When a programmer writes get_unchecked , we can imagine them wanting to promise the compiler that they uphold its preconditions. But since the compiler is normally not so trusting of unproven assertions, the programmer swears an oath that their argument is in bounds.
The compiler, seeing such a solemn commitment, treats the programmer's word as true and optimizes accordingly. The compiler is so thoroughly convinced that it never even entertains the possibility of doubting the programmer's oath.
But if the programmer has sworn falsely, then they might well suffer divine retribution in the form of nasal demons — or worse, subtly baffling program behaviour.
unsafe is an oath by u/scook0 (I solemnly swear as a keyword when?)
I think, this is a very interesting insight which probably worth sharing with the community.
A tempting alternative to the onboarding problem is to spin off a small sub-team of budding Rust experts to work on mission critical components that require Rust levels of performance or type safety. This was a mistake we made on the Magic Pocket project where a handful of engineers rewrote the storage engine in Rust while the rest of the team continued building the rest of the system in Go. This split was necessary when the Rust components were a small skunkworks project but it persisted for years afterwards.
The Rust components were a victim of their own success — they worked well, didn't require much maintenance, and by the time the original authors left the team to work on Nucleus there weren't many engineers left who were experts in these very-large systems. This slowed innovation on the Rust components for a period of time and left the remaining team with mixed feelings about the use of Rust to begin with.
The design of the safe/unsafe split means that there is an asymmetric trust relationship between Safe and Unsafe Rust. Safe Rust inherently has to trust that any Unsafe Rust it touches has been written correctly. On the other hand, Unsafe Rust cannot trust Safe Rust without care.
As an example, Rust has the PartialOrd and Ord traits to differentiate between types which can "just" be compared, and those that provide a "total" ordering (which basically means that comparison behaves reasonably).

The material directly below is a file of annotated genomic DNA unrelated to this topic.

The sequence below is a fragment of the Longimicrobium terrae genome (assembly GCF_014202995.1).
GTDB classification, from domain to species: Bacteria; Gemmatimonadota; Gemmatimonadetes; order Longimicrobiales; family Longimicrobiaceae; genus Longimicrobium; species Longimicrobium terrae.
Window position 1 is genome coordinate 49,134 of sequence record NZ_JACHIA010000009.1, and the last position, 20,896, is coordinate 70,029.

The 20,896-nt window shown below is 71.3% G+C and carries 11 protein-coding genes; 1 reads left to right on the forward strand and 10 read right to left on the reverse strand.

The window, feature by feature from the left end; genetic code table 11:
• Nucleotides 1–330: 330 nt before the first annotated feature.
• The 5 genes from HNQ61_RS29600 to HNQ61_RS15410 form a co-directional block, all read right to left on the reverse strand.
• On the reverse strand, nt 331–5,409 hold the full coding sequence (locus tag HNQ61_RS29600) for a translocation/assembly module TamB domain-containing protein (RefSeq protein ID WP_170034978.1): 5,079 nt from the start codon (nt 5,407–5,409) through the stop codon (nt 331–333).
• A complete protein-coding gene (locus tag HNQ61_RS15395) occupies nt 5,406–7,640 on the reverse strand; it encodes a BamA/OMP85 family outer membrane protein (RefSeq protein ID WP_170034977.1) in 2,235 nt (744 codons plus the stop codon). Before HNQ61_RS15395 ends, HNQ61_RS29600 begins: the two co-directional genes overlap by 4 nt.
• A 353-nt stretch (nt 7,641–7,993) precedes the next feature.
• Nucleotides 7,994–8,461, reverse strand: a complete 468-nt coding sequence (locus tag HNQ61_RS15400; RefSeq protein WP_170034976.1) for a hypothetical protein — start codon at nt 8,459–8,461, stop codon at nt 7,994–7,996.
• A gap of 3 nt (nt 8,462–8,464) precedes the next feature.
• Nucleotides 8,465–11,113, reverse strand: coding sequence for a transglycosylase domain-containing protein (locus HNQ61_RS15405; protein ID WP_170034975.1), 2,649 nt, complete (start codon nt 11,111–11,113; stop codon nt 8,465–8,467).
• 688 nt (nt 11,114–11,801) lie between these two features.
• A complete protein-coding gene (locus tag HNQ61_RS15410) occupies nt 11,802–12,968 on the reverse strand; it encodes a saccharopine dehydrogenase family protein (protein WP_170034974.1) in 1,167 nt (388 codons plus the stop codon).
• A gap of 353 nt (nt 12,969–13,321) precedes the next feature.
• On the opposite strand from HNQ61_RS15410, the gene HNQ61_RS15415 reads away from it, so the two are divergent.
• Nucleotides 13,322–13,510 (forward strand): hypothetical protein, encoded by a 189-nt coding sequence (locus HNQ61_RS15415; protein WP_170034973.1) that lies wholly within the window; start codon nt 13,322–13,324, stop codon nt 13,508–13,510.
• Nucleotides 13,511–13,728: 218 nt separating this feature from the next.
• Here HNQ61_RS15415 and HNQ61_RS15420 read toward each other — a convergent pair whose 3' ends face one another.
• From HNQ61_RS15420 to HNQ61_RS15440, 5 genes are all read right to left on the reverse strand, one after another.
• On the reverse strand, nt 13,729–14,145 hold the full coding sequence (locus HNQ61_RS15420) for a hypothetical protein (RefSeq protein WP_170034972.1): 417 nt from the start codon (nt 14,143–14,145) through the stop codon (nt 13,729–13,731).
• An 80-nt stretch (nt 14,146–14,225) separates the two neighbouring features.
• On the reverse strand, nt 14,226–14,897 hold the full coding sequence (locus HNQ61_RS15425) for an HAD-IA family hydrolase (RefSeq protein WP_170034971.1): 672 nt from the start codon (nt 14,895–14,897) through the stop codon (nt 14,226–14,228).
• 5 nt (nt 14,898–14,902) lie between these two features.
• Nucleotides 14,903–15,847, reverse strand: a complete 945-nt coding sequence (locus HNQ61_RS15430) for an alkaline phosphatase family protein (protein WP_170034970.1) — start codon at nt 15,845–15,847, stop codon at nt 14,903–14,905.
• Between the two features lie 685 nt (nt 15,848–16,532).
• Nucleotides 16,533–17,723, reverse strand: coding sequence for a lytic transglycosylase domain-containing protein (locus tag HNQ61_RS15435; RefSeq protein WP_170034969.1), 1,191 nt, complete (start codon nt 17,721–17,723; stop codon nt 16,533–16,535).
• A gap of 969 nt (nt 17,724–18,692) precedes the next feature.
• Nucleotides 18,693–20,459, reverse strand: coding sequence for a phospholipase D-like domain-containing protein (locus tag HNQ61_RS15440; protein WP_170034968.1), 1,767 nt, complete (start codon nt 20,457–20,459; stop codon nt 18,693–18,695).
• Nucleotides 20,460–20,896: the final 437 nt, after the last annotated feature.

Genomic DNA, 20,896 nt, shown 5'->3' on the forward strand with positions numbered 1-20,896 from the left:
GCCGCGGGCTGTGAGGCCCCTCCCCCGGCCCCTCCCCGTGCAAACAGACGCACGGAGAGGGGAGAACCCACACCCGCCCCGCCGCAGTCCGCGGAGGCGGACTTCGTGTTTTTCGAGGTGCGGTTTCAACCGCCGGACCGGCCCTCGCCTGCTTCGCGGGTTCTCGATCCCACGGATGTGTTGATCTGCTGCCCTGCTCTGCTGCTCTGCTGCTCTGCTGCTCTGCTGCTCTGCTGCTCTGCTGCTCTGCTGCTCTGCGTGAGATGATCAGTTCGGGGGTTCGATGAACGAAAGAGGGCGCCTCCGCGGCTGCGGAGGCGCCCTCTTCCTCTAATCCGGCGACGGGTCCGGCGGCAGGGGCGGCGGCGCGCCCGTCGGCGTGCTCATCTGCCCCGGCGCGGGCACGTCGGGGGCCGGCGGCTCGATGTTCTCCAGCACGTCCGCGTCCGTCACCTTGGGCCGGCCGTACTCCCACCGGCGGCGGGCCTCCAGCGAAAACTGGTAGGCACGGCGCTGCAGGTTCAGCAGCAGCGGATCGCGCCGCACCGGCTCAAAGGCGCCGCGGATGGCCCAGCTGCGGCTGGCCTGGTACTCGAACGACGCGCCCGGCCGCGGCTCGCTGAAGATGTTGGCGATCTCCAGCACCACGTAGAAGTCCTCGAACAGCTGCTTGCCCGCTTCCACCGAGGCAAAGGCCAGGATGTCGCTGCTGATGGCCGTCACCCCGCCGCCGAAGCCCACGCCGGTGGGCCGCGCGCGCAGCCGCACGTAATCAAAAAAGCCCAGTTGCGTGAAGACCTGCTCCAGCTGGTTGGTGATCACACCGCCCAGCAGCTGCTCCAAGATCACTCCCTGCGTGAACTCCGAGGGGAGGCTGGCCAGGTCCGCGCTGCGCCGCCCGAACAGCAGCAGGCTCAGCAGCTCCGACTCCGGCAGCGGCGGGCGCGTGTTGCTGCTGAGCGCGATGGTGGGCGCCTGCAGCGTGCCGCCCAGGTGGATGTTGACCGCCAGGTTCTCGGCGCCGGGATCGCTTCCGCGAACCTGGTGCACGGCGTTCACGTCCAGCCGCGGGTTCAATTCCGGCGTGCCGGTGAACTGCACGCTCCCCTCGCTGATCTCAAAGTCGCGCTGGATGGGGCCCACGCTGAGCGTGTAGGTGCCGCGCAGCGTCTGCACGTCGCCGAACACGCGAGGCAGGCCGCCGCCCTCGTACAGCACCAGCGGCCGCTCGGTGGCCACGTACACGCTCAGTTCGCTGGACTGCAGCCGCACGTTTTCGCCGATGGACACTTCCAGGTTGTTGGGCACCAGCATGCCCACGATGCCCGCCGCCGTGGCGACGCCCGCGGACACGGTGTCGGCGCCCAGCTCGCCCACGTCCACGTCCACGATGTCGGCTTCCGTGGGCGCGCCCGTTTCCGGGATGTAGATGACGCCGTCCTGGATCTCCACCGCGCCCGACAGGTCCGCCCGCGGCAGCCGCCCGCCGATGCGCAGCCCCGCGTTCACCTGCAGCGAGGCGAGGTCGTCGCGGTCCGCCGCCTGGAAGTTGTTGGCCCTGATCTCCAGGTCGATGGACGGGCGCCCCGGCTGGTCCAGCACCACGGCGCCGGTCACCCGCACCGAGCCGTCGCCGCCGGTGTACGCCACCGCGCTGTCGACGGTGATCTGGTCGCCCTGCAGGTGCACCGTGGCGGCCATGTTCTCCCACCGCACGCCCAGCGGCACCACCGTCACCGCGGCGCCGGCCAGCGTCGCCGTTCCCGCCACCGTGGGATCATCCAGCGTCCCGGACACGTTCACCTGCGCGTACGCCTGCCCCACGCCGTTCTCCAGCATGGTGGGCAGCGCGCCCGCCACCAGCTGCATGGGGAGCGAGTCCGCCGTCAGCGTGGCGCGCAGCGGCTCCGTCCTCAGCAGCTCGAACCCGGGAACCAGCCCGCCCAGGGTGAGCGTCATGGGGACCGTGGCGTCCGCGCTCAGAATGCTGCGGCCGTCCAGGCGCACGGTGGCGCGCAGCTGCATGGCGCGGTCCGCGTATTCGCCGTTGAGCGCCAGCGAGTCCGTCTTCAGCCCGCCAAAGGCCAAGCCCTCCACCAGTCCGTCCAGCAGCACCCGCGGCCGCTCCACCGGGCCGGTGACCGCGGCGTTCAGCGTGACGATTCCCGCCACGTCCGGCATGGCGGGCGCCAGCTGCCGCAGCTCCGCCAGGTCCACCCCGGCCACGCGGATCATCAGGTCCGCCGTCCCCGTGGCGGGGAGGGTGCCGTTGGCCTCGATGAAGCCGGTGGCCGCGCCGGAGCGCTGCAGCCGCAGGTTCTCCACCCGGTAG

BTreeMap doesn't really make sense for partially-ordered types, and so it requires that its keys implement Ord . However, BTreeMap has Unsafe Rust code inside of its implementation. Because it would be unacceptable for a sloppy Ord implementation (which is Safe to write) to cause Undefined Behavior, the Unsafe code in BTreeMap must be written to be robust against Ord implementations which aren't actually total — even though that's the whole point of requiring Ord .
There's a constant focus on backward compatibility, but the (equally constant) feature creep will inevitably break it. English hasn't moved from version 3.x for centuries, and we still have multiple redefined keywords, many modern compilers have dropped support for outdated constructs which -- though legal -- haven't been in use for ages, and in fact the very language has several different implementations with varying levels of mutual compatibility.
Please do not publish this one, (EDIT2: I don't think it's worth publishing) I just fond the slip of the tongue very funny!
EDIT: this post has been flagged as off-topic. I would have like to know why. This is a citation, about Rust, from a very interesting conference, and I selected it because it was funny. And while I think its not worth publishing it in TWIR because it doesn’t bring any new insight about Rust, I think it has its place in this thread for the pleasure of people that propose and vote for TWIR citations.
This thread is for submitting Quotes of the Week for This Week in Rust. If you don’t want your quote to be published, then it probably doesn’t belong here (though TWiR quotes that are just funny have been published before).
(The elision there is to avoid making any commentary on the actual issue in that topic part of the quote; in general, I think we should avoid highlighting quotes that directly comment on one side of an active topic, so I left that part out.)
I’m saddened to think that because this industry has an obsession with making programming accessible to the lowest common denominator, expressive and innovative languages like Rust will fall by the wayside, and we’ll all be writing code in languages like Go and Python in the future because they’re “easy” and even high schoolers can learn them in a couple days.
The context of that thread is already interesting on its own, but I even think that taking that quote seriously / in a first degree fashion is actually meaningful: for some codebases written from scratch and which developed features out of an initially thin core, the newly obtained perspective on the problem ought to make rewriting that codebase "from scratch" yield cleaner, leaner, and potentially faster code (and back to that RiiR thread, hence why sometimes the Ri part may be just as important if not more important than the iR part).
I see a lot of “we rewrote X in Rust and it got faster” posts. I think that if you rewrite anything from scratch with performance in mind, you’ll see a significant performance improvement. I’m suspicious of how much Rust itself is needed versus the developers having some performance discipline.